Diana Nelson Jones' Walkabout: Young entrepreneur testing Pittsburgh water via pontoon rentals
June 2, 2014 10:57 PM
Lindsay Marsh Coleman
Boat Pittsburgh’s maiden voyage crew, from left: Mike Fifth, Nicole Moga, Phillip Wu, Leslie Kolenda and Cody Walters.
By Diana Nelson Jones / Pittsburgh Post-Gazette
Thing One and Thing Two are now in the water, christened in champagne at the Sharpsburg Islands Marina and ready to launch Boat Pittsburgh, a new pontoon rental business in the Pittsburgh pool.
With all the water that runs through Pittsburgh and nearby boroughs, you might think Nicole Moga would have lots of competition for her fledgling business. You can rent kayaks and charter tours, but there's a paucity of opportunity to steer your own party on the water if you don't own a boat.
Ms. Moga and her friends rented pontoons occasionally from a company that provided them at the Millvale Waterfront Park for several years, she said, "but they disappeared. That's when I thought, 'If no one else is doing this, I will.' "
Ms. Moga has financed two boats with 60 horsepower engines, hoping to add to the fleet if her business takes off. A Troy Hill resident, she grew up boating on Lake Mohawk in Carroll County, Ohio, and came to Pittsburgh to attend college.
"I grew up on speed boats and skied and carted friends around in a pontoon," she said. "In Pittsburgh, I didn't have a boat, and being so close to water made me nostalgic."
She and friends rented at the Millvale marina for several years before she began researching how to start her own boat rental business. She took a class on how to write a business plan and sought small-business advice through programs at Chatham and Duquesne universities.
Ms. Moga ran a survey to gauge interest on Facebook and got 237 responses.
"Based on the ZIP codes, the interest is pretty wide geographically," she said. "Even boat owners are interested. I'm confident it's going to be a hit."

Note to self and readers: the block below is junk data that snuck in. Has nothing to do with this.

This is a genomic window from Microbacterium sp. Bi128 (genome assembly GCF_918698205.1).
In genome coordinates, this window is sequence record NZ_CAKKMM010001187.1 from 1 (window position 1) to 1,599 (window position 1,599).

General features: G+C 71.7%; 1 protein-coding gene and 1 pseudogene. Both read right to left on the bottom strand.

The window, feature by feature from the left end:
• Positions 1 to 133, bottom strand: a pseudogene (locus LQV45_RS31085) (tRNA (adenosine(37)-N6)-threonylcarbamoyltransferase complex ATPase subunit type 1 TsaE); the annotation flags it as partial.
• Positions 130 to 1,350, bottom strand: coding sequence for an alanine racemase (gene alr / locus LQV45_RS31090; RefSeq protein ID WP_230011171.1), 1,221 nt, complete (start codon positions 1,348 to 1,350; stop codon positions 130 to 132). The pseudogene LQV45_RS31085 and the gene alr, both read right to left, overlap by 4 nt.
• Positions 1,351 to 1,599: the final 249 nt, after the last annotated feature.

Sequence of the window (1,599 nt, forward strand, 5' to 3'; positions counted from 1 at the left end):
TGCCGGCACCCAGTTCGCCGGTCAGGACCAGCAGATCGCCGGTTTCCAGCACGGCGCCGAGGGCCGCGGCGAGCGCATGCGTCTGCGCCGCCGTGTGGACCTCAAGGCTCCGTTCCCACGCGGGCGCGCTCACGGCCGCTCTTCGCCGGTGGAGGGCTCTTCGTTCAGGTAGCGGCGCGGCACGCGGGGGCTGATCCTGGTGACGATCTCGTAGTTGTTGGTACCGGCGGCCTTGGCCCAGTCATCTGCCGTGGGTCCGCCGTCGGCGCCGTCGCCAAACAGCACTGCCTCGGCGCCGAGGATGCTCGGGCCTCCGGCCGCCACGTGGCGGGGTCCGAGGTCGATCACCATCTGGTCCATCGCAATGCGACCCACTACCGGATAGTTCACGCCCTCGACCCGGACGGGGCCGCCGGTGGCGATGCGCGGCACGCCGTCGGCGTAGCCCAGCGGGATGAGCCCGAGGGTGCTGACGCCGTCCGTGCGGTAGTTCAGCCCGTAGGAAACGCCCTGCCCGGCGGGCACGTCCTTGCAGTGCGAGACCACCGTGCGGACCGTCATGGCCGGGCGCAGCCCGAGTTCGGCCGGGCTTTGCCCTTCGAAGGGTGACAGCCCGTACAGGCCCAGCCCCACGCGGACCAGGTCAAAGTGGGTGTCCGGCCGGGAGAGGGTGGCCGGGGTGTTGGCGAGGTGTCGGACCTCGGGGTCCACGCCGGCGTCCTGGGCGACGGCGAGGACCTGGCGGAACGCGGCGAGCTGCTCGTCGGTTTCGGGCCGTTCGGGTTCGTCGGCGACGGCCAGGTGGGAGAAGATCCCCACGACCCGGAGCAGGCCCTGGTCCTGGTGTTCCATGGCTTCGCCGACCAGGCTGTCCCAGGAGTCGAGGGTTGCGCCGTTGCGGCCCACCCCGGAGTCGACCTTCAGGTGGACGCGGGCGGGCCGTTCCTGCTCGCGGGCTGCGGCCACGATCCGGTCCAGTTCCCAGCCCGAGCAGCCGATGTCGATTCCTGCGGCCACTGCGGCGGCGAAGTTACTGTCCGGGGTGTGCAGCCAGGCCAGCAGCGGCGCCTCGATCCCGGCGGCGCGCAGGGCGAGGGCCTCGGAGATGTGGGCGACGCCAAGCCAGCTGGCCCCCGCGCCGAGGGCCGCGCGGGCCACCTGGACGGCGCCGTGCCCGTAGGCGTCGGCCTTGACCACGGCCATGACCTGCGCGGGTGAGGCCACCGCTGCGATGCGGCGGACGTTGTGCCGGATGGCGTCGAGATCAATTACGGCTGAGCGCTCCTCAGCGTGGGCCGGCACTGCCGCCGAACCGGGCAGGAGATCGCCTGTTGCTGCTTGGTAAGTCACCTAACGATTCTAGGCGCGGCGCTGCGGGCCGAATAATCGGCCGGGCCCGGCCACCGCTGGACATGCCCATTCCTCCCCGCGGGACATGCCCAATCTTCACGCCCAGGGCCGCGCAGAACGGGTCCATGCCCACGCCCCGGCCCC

Ms. Moga, 32, is following her bliss after previously working as a graphic designer and a branding and marketing staffer for the Community Technical Assistance Center. She is operating Boat Pittsburgh while working part time as Tree Pittsburgh's office manager.
Each pontoon holds up to 10 people. Rental rates drop the longer your party is out -- $80 for one hour, $260 for four hours, $360 for eight hours. Holiday rates are $500 for eight hours. Rentals are available every day from sunrise to sunset through October.
If you have a valid driver's license, you can drive a boat, but you must be 21 before renting from Boat Pittsburgh and must sign a waiver and get a safety briefing at the dock. Boat Pittsburgh is a limited liability company whose policies are stated on its website, www.boat-pgh.com.
Ms. Moga said that Thing One and Thing Two, named temporarily for characters from Dr. Seuss, will be given permanent names in a boat naming competition this summer.
The Allegheny River Towns Enterprise Zone, or ARTEZ, helped Boat Pittsburgh find its site in Sharpsburg, which has a private and public marina. ARTEZ was founded eight years ago to help businesses in Allegheny River boroughs but has expanded into community development and trail advocacy, said Iris Whitworth, the executive director.
"We worked directly with the borough of Sharpsburg to help locate a place to moor their boats," she said. "We thought it was a great opportunity for Sharpsburg to provide tourism and for the community. There are very few sites like that in the Pittsburgh pool."
It is surprising that Pittsburgh has so few boat rental opportunities, but it's also surprising that someone hasn't figured out how to publicly transport people around the rivers. I banged the drum for support of water taxi fleets for several years, certain that such an amenity would be a no-brainer. How enhanced the quality of life in the city would be if you could hop a water taxi from the South Side to the Strip, from the North Shore to Lawrenceville, or Homestead, or Aspinwall.
While a few efforts showed promise in the 1990s, nothing regular or reliable has ever taken hold, due largely to fears and costs of liability, politics, naysayers and the need for infrastructure investment.
Pittsburgh has come such a long way toward appreciating its rivers, with trails, housing and other amenities that make use of river frontage. Maybe organizations that have advocated for these can think of a way to enhance the actual river experience to give Boat Pittsburgh some company.
For more information, visit www.boat-pgh.com.
Diana Nelson Jones: email@example.com or 412-263-1626. Read her blog City Walkabout at www.post-gazette.com/citywalk.
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